First off, some self serving promotion: I have two new pieces that went up today. The first is a book review for the Civil War Monitor of Edna Greene Medford’s, Lincoln and Emancipation. The other is an essay for We’re History that carries the intentionally provocative title of “How Robert E. Lee Helped Destroy Slavery.” The two pieces are actually related; Just call them two more shots I’ve launched at a certain Lincoln Prize winning book.
I felt the second episode of the Roots remake was much better than the first, as I agree with most of what Professor Erica Armstrong Dunbar writes here in her review. ***Spoiler Warning*** I really liked how they got Kunta involved in the American Revolution, fighting for his freedom by accepting Lord Dunmore’s (the colonial governor of Virginia) offer of liberty in exchange for militarily supporting the British. They got a lot of the details right, including such seemingly minor things as the ravages of small pox on the slaves in British camps, and the sashes that declared “liberty to slaves.” None of this was in the original, so it was a pleasant surprise. But this was part of a larger trend with this series that is becoming obvious: they are amping up the action scenes. It looks like this is one of the main ways they are trying to attract a new generation of viewers. This episode alone featured Kunta fighting in the Revolution, Kunta and Fidder being attacked by a slave patrol, a tornado, Kizzy’s training as a badass warrior, and a scene involving an escape attempt by Kizzy’s would-be lover, Noah (a role played in the original by Welcome Back Kotter’s Lawrence Jacobs–Freddy “boom boom” Washington— but which is handled nicely this time by director Mario Van Peeble’s son, Mandela Van Peebles). While I hated the way that one of these scenes led to Fiddler’s demise (in the original he dies very peacefully of old age in a memorable scene), they do give the series a bit of spunk and gusto. Still, the killings that the characters got away with are very unrealistic, and I am not happy that the violence seems to be the main way the show is thus far depicting slave resistance and control of their lives (the fooling of the master in order to get Kunta the job of driver being an exception, and a good example of a much more common occurrence on southern plantations) . Character development was much stronger in this episode, but this is mainly a product of when they stick more closely to the original (in particular, the relationship between Kizzy and Missy Reynolds, which led to Kizzy’s clandestinely learning to read). The separation scene between Kizzy and her parents was as powerful as in the original, and I think it is the product of the character development that was missing in the first episode (which weakened the effectiveness of the infamous whipping scene). The show ended with some pretty strong emotions getting stirred up (at least in me), so this is a good sign for the last two episodes. I am also glad to see the entrance of actor Jonathan Rhys Meyers into the series. This dude always seems to play despicable characters, and he does it well. The one he is playing in this Roots remake is a particularly nasty guy (played shockingly in the original by Chuck Conners of The Rifleman), so he is likely to inject some strong energy into the show (and already disgustingly did so in his first appearance). Keep watching!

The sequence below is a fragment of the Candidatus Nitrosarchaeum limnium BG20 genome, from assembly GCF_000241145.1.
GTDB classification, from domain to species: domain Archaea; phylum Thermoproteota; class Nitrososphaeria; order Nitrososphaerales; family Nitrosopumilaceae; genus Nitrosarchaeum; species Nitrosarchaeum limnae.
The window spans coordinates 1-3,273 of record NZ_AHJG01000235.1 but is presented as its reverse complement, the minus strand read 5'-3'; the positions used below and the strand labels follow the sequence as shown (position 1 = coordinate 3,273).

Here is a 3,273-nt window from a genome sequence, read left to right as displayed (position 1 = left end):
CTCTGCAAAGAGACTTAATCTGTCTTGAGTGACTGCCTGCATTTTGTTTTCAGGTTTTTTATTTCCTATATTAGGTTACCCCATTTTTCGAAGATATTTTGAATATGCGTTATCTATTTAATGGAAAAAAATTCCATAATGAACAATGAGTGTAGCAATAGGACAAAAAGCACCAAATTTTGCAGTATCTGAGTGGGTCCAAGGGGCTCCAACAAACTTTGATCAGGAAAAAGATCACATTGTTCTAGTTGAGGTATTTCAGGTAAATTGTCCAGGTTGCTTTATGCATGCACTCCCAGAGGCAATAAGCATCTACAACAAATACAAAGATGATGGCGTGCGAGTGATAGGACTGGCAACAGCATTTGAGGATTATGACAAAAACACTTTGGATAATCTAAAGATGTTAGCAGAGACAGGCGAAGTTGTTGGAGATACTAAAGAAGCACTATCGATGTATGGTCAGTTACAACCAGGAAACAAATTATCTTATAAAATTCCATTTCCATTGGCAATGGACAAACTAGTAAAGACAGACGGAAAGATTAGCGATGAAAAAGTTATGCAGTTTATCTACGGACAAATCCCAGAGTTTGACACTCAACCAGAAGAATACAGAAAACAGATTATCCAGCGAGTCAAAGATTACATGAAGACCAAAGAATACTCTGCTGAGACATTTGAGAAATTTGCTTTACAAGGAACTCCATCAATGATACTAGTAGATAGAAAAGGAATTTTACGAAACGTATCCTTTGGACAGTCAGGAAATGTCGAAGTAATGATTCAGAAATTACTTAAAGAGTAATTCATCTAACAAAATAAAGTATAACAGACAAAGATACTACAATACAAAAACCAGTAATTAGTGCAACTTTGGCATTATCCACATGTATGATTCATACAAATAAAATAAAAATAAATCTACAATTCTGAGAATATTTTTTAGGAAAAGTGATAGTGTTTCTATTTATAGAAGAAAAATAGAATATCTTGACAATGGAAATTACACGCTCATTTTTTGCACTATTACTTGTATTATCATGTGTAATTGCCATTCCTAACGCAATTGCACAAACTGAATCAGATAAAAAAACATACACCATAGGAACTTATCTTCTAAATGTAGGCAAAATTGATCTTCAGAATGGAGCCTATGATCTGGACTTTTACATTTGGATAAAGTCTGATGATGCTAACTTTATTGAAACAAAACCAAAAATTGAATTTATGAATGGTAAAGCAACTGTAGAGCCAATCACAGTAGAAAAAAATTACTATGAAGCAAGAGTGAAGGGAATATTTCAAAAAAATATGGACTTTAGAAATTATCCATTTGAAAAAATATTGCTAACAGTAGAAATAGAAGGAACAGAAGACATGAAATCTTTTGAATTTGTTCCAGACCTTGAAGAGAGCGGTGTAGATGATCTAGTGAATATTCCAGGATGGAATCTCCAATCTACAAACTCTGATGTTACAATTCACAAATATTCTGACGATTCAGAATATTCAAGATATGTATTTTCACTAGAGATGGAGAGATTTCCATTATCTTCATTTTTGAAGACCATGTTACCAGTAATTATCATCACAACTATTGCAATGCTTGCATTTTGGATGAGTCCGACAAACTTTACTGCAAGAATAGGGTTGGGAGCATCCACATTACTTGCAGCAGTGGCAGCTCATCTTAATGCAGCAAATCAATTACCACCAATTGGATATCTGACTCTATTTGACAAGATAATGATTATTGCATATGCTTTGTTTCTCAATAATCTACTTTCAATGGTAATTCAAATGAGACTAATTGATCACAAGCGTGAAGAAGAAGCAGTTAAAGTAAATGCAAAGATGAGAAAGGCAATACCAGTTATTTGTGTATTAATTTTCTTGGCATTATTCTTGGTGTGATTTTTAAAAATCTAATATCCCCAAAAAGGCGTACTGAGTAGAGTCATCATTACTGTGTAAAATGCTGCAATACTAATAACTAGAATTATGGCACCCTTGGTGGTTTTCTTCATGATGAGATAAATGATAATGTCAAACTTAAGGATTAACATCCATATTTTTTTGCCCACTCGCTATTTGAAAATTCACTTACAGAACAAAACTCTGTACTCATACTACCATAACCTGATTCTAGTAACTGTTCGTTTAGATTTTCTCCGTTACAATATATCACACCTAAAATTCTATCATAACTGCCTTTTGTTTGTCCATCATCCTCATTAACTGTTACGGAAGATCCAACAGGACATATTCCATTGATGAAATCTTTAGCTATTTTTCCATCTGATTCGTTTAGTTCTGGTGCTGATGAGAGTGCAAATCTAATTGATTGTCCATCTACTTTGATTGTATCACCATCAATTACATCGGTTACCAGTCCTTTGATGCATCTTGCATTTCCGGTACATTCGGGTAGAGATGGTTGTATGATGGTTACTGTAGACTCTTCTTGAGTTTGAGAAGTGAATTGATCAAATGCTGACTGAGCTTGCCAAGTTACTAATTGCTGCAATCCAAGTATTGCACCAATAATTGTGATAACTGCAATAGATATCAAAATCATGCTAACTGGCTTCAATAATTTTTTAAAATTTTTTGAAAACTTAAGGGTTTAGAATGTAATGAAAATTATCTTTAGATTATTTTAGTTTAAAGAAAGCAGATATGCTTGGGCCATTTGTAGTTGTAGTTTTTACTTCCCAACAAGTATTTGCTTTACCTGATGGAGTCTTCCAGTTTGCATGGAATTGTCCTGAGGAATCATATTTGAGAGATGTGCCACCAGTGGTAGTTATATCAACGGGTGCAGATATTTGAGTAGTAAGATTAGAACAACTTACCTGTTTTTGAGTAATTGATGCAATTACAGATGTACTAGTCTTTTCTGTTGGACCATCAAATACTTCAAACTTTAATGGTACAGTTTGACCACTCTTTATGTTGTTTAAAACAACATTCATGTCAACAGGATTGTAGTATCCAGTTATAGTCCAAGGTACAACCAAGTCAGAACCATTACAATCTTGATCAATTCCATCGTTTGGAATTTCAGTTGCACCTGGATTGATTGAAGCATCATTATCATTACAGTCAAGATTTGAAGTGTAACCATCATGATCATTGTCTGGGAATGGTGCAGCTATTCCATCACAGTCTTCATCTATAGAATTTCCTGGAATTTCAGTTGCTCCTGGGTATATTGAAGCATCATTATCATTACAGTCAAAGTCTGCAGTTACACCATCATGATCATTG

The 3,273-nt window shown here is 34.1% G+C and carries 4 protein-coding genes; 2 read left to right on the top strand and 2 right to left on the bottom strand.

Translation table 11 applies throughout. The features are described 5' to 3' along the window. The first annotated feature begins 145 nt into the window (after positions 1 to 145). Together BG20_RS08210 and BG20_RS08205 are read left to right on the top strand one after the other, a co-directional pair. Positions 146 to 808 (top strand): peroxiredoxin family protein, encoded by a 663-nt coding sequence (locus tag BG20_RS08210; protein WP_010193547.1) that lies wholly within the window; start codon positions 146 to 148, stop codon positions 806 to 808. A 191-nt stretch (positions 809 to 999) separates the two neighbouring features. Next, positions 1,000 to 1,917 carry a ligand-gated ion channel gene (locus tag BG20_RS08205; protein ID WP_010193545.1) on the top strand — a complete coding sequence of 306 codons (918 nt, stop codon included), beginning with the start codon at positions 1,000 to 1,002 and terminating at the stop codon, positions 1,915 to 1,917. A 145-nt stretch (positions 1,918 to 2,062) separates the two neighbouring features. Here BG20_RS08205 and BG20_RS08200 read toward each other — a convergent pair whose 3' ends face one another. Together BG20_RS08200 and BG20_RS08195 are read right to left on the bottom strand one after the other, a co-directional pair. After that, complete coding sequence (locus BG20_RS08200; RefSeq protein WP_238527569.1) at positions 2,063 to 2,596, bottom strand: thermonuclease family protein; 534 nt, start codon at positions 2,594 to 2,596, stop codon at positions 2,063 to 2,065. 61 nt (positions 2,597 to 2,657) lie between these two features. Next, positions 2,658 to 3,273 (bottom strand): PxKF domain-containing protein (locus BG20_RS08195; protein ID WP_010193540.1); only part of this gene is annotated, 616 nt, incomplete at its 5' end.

Meanwhile, the show’s producer has responded to Snoop Dogg’s criticism, noting that it was ironic that Snoop used the “n-word” during his rant. “I couldn’t help but think there’s a ghost of some horrendous slave owner that is smiling and smirking as he watches this black man call himself that.” Whoa.